Sunday, 1 December 2013

Types of Research

Types of Research

Research is conducted at different levels for different purposes and using different
methods for collecting of information generating different type of data. Its types may be
classified from many points of view; the discipline to which applied: history, psychology,
economics, biology, philosophy, etc., purpose: description and determination of status
and causes; place where it is conducted: in the field or in the laboratory; data gathering
tools or techniques employed: quantitative, qualitative etc., mode of recording
information: numerical, symbols etc., and objectives or purposes the research intends to
accomplish: pure research, applied research, action research.

Research types when classified in this manner give rise to a comprehensive list with
much of overlapping away the different types. However, despite the lack of clear-cut
distinction among the types of research, we mostly agree on the following categories:

1. Fundamental or Basic Research

The purpose of this type of research is to generate new knowledge in the form of new
theory, facts and truth. This approach generally leads to knowledge for knowledge’s  5
sake and may or may not result in changes in the policies and practices. This type of
research has no immediate or practical application. Its major concern is to identify,
gather and use the empirical data to formulate, expand or evaluate theory. This
research is also termed as pure or theoretical.

Fundamental research is usually carried on in a laboratory or other sterile
environment, sometimes with animals, employing sophisticated procedures, tools and
techniques, exercising controls and arriving at generalizations. It employs careful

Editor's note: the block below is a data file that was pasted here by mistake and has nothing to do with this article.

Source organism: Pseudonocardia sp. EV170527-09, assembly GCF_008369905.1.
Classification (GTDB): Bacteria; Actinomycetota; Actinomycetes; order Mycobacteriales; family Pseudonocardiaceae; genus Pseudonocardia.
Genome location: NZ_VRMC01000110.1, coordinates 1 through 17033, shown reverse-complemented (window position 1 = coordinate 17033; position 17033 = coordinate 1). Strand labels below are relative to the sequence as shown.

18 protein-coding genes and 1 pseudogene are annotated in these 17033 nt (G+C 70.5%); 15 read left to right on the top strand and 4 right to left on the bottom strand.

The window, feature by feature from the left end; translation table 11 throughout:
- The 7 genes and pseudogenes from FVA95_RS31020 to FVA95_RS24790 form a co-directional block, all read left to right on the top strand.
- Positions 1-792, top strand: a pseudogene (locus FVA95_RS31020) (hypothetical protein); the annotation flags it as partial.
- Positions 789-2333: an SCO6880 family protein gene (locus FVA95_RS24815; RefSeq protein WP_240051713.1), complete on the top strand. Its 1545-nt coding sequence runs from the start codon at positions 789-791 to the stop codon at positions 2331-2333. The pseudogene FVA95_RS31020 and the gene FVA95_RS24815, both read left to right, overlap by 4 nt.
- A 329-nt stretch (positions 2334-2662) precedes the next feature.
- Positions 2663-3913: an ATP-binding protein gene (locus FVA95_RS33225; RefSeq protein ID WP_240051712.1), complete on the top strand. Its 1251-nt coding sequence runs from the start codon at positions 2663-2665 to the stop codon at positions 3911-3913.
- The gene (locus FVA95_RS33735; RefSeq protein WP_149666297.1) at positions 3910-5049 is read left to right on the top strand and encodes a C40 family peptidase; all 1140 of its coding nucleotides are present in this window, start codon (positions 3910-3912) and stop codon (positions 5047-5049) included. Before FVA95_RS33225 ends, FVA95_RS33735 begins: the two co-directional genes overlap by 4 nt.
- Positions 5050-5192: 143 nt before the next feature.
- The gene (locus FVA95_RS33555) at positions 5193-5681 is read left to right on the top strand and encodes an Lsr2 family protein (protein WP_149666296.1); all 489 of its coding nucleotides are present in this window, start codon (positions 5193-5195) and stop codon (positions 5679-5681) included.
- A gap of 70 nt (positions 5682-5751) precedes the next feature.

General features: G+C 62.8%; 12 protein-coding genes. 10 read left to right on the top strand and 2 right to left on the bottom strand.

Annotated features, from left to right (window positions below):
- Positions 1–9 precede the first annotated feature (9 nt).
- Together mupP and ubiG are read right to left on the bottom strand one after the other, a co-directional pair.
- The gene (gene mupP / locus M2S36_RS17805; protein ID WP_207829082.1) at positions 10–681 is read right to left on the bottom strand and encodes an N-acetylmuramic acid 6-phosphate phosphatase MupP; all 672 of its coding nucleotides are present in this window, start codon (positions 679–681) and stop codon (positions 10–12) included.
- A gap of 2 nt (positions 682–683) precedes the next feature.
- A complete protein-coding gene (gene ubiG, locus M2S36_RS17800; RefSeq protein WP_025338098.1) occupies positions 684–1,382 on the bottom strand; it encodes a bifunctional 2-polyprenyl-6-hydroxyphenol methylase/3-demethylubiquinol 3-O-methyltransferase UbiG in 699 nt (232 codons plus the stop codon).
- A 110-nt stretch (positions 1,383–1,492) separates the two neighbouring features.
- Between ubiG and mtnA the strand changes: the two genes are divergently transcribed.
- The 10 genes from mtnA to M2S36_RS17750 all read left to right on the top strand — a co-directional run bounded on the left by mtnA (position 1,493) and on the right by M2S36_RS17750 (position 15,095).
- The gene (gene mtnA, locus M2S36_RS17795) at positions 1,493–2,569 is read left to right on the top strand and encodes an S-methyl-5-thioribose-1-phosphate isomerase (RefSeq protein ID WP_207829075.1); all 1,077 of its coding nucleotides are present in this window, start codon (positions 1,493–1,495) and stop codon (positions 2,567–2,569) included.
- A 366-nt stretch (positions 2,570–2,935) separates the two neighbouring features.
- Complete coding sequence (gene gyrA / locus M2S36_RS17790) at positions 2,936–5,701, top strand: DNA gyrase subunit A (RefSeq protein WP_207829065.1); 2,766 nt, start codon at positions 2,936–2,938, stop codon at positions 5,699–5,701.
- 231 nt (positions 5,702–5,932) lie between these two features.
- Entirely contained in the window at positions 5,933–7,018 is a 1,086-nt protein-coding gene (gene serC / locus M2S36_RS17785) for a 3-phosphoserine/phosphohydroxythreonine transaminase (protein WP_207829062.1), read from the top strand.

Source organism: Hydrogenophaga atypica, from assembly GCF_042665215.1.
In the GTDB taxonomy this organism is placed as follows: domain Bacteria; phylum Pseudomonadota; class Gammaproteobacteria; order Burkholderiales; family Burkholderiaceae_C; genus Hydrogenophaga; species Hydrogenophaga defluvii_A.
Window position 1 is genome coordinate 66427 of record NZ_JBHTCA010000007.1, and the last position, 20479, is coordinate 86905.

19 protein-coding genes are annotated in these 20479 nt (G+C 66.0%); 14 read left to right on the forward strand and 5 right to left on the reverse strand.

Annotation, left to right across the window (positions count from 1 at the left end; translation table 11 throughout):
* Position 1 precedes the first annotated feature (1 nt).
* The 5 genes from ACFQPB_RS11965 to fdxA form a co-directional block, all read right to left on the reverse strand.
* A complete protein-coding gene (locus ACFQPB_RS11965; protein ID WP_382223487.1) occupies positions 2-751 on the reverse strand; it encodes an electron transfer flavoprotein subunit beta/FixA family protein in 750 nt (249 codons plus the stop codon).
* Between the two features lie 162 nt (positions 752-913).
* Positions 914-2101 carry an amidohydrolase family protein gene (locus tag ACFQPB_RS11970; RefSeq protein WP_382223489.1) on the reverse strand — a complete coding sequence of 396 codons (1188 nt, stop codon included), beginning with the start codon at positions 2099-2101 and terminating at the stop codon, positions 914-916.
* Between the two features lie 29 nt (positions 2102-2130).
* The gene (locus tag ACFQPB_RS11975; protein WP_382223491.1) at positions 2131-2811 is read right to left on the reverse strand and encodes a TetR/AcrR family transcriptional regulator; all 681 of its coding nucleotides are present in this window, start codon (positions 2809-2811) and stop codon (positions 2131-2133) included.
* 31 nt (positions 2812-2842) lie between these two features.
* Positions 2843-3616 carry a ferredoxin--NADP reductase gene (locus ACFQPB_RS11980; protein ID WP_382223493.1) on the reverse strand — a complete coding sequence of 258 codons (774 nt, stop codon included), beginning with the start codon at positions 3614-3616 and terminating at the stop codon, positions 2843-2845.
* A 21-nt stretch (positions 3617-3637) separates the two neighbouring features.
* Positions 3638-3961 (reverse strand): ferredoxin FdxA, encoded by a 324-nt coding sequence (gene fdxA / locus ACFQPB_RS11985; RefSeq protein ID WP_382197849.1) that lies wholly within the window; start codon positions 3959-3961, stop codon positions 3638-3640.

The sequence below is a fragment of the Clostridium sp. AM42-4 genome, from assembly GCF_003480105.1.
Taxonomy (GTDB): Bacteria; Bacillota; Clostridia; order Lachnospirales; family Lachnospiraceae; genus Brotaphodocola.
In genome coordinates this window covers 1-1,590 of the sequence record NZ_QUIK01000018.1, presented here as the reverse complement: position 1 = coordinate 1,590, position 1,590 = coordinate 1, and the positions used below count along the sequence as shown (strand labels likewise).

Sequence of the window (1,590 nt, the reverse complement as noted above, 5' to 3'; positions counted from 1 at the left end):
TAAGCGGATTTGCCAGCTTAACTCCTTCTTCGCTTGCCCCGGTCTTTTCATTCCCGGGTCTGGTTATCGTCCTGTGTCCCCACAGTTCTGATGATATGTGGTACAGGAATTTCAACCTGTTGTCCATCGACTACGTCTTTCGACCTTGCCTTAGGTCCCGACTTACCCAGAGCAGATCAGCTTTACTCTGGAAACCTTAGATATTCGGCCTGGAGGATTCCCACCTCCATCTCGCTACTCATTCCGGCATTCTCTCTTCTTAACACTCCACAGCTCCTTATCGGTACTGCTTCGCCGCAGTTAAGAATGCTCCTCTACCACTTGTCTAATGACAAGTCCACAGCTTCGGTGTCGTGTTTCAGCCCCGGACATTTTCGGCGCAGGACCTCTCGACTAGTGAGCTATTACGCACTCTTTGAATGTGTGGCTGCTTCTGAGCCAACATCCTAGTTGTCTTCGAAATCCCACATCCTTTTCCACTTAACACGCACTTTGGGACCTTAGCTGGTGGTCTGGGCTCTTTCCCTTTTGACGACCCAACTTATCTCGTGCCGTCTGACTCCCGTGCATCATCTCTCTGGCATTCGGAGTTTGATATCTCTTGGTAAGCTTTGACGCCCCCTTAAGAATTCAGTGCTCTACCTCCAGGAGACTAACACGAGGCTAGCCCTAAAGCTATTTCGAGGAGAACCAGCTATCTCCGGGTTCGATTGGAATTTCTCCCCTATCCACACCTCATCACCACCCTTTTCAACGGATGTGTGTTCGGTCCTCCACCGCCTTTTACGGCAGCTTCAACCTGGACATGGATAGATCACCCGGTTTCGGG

sampling procedures and a rigorous structured type of analysis in order to extend the
findings beyond the group or situation and thus develop thesis by discovering proved
generalizations or laws. Discovery of such useful concepts as motivation
reinforcement, concept formation and social environment in learning are the results of
fundamental research.

2. Applied Research

When the purpose of research is improving a product or a process testing theoretical
concepts in actual problem situations, it is called applied research. It is performed in
relation to actual problems and under the conditions in which they are formed in
practice. Applied research has most of the characteristics of fundamental research but
its findings are evaluated in terms of local applicability and not in terms of universal
validity. Most educational research is applied research, for it attempts to develop
generalizations about teaching – learning processes and instructional materials. The
problems generally faced by teachers, policy planners and administrators are mostly
solved by applied research.

3. Action Research

The aim of fundamental research is the development of theory and that of applied
research is on its general application whereas the action research is focused on
immediate application of theory. Action research placed its emphasis on the solution
of a problem here and now in a local setting. It is a systematic method of solving
problem or making practices better. Action research is concerned with the real
problem faced by the practitioners, followed by attempts made to find solutions of the
problems. It is flexible and conducted in informal contexts to bring improvement in
the existing situation. The goal of action research is both diagnostic as well as
remedial. The objective of action research, by teacher for example, will be to identify
problems and then to improve classroom practices himself. For example, as a teacher
in a primary school you may find some children in class V who face certain
difficulties in learning mathematics despite your best efforts. The situation is so
specific that the solutions are not available from many source. As a teacher you have
to identify the causes and provide remedial measures.

The methodology of action research is not as rigorous as that of pure or applied
research, the person facing the problem, the teacher or administrator, can undertake it
himself. But it may be noted that action research does apply scientific method to  6
solve real-life problems and helps in bringing a great improvement in teachers’
subjective judgments and decisions. The next units are devoted to the discussion on


the necessary of action research, its characteristics and uses.